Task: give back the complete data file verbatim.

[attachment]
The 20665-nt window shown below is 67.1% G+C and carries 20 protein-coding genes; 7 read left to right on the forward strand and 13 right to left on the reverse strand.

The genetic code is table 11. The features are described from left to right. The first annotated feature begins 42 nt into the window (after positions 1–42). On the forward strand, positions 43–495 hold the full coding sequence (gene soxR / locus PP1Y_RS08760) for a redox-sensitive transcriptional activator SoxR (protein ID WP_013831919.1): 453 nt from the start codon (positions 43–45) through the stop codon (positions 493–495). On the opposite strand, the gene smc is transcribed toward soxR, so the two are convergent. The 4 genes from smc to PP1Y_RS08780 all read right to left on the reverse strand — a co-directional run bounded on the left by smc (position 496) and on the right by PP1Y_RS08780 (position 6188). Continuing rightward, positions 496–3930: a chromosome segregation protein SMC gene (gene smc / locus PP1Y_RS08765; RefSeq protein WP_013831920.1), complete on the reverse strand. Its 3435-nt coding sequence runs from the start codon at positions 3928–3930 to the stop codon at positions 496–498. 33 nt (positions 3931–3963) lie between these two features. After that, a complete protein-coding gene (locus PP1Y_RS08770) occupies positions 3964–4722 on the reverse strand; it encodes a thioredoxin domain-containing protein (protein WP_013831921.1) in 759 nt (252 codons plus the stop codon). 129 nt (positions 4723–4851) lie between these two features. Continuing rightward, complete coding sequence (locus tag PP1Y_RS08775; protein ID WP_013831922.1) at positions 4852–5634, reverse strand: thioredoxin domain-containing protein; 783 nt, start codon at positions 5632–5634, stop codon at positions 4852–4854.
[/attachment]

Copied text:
The 20665-nt window shown below is 67.1% G+C and carries 20 protein-coding genes; 7 read left to right on the forward strand and 13 right to left on the reverse strand.

The genetic code is table 11. The features are described from left to right. The first annotated feature begins 42 nt into the window (after positions 1–42). On the forward strand, positions 43–495 hold the full coding sequence (gene soxR / locus PP1Y_RS08760) for a redox-sensitive transcriptional activator SoxR (protein ID WP_013831919.1): 453 nt from the start codon (positions 43–45) through the stop codon (positions 493–495). On the opposite strand, the gene smc is transcribed toward soxR, so the two are convergent. The 4 genes from smc to PP1Y_RS08780 all read right to left on the reverse strand — a co-directional run bounded on the left by smc (position 496) and on the right by PP1Y_RS08780 (position 6188). Continuing rightward, positions 496–3930: a chromosome segregation protein SMC gene (gene smc / locus PP1Y_RS08765; RefSeq protein WP_013831920.1), complete on the reverse strand. Its 3435-nt coding sequence runs from the start codon at positions 3928–3930 to the stop codon at positions 496–498. 33 nt (positions 3931–3963) lie between these two features. After that, a complete protein-coding gene (locus PP1Y_RS08770) occupies positions 3964–4722 on the reverse strand; it encodes a thioredoxin domain-containing protein (protein WP_013831921.1) in 759 nt (252 codons plus the stop codon). 129 nt (positions 4723–4851) lie between these two features. Continuing rightward, complete coding sequence (locus tag PP1Y_RS08775; protein ID WP_013831922.1) at positions 4852–5634, reverse strand: thioredoxin domain-containing protein; 783 nt, start codon at positions 5632–5634, stop codon at positions 4852–4854.